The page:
Cyber Monday poised to be the biggest online shopping day of the year, but may still fall short of last year’s total

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Cyber ​​Monday will probably be the biggest online shopping day of the year, however, it may fall short of the final tally in 2020.

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The news comes from an Adobe ADBE,
Forecasts predicted between $10.2 billion and $11.3 billion after sales of $10.8 billion last year.

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The forecast comes after Black Friday sales fell from last year, ending 2020 at $8.9 billion after sales of $9.0 billion. Sales on Thanksgiving Day were flat at $5.1 billion.

Black Friday e-commerce sales expected to reach $9 billion, even as the power of major shopping days falls

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Adobe attributed the decline to strong sales at the start of the season. From November 1 to November 28, retailers increased purchases by $99.1 billion, up 13.6% year-on-year.

“On big shopping days like Thanksgiving and Black Friday, online sales are declining for the first time in history,” Taylor Schreiner, director of Adobe Digital Insights, said in a statement.

“With 21 days in November spending over $3 billion, what we know [is] Cyber ​​Week is starting to look like Cyber ​​Month.

Another new development is the fall in Cyber ​​Monday promotions. The television is still the best deal, according to Adobe, with about 16% off, although prices were down 19% last year.

Supply chain problems persist, with Adobe reporting that there was a 16% increase in out-of-stock messages compared to the weekends of November 20 and November 21, but that shelves weren’t as empty as expected.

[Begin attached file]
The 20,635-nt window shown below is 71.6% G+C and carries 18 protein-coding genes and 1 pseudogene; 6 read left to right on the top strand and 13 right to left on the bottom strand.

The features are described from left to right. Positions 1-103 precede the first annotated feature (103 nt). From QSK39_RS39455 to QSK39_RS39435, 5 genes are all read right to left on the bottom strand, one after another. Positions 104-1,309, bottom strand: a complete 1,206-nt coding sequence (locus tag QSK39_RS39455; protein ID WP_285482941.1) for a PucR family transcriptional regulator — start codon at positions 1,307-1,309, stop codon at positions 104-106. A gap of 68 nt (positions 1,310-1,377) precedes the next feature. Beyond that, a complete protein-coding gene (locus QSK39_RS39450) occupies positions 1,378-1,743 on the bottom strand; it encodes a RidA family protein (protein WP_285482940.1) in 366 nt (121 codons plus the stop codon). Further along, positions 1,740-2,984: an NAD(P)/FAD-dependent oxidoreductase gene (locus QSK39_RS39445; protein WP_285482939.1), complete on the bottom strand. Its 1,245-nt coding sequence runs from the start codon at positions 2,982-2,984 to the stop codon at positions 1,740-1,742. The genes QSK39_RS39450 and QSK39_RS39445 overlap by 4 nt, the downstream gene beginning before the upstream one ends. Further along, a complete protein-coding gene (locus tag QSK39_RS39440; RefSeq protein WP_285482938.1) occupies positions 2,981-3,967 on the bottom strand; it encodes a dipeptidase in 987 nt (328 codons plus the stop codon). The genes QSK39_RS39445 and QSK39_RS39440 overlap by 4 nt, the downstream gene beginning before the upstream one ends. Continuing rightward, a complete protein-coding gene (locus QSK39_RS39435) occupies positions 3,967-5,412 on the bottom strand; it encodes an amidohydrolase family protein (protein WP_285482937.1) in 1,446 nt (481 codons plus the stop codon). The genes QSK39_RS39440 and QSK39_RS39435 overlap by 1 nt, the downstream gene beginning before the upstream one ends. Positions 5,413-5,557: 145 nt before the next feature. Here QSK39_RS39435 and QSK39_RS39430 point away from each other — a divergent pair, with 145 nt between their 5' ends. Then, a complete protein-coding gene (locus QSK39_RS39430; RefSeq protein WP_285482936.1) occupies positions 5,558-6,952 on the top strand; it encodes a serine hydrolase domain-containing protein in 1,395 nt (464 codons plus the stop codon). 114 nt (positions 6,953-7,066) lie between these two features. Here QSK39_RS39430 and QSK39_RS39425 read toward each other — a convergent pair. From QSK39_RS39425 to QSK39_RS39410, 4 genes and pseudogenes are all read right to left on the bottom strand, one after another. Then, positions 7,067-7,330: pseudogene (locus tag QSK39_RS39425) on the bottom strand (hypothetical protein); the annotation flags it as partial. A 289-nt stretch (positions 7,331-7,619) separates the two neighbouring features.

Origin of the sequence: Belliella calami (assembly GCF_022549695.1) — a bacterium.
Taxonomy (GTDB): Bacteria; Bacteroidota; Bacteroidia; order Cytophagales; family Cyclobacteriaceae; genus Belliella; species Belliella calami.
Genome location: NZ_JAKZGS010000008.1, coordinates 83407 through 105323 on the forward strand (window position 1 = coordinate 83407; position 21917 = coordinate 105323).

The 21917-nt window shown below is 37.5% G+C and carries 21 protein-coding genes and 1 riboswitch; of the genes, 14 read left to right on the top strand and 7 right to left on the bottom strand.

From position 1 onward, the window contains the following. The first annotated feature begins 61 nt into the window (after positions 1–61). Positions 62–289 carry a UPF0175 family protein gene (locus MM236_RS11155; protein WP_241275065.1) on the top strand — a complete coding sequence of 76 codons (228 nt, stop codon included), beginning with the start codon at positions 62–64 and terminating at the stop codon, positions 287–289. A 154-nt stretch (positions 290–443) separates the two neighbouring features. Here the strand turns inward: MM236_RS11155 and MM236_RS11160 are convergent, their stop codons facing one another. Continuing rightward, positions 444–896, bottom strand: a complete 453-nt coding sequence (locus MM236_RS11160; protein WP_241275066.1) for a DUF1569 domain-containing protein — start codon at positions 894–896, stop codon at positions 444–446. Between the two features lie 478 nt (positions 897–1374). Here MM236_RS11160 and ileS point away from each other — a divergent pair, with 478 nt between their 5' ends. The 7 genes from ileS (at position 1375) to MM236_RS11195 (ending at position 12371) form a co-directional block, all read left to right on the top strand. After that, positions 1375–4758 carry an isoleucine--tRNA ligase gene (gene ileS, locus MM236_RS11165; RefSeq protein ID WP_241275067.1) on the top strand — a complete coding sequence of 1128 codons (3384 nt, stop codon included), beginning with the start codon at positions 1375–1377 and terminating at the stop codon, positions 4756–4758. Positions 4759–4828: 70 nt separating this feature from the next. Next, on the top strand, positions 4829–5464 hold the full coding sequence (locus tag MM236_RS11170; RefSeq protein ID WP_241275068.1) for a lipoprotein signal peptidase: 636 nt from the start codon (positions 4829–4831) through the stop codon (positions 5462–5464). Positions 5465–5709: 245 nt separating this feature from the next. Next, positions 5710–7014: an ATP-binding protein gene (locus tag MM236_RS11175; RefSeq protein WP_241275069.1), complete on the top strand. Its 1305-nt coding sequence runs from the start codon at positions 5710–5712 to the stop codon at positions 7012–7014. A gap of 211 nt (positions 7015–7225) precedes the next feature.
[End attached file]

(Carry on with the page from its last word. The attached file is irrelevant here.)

“Speaking with customers, I would say that expectations were very low and there was a feeling that the stores were in better shape than anticipated,” David Ritter, managing director of the consumer and retail group at Alvarez & Marsal, said in a statement. Alvarez & Marsal is a professional-services consulting firm.

“There were some categories that seemed to be in worse shape than others — electronics, pets, and apparel all had significant out-of-stock in select stores.”

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Even if things weren’t as bad over the weekend as Ritter suggested, customers should get the items on their list early.

“An interesting note – at several stores I visited employees indicated that all product was pushed to the floor in a ‘get it while we have it’ approach that would come later in the holiday season on issues that would arise.” may indicate,” Ritter said. ,

Sensormatic Solutions data found that visits to stores were still down 28.3% compared to 2019, although shoppers were turning back to brick-and-mortar in an effort to address problems that could arise from having orders delivered. She was

Brian Field, Senior Director of Global Retail Consulting, Sensormatic Solutions, said in a statement, “One driver of this increased traffic could be supply chain challenges and shipping delays, resulting in consumers buying to ensure their gifts are on time. Have to do it.” , Sensormatic Solutions is part of Johnson Controls JCI,
Which focuses on safety, sustainability, automation and more in buildings.

Fields expects customers to use a full range of services, including shop-online-pick-up-in-store, to receive gifts under the tree by December 25.

On November 27 and 28, use of buy-online-pickup-in-store services was down 10% from the previous year, “a sign that consumers are feeling more confident about their spending capabilities,” Adobe noted. did.

For the year so far about 52% is gone. Amplify Online Retail ETF IBUY,
down 10.7%. and the S&P 500 Index SPX,
An increase of 23.5% for the period.


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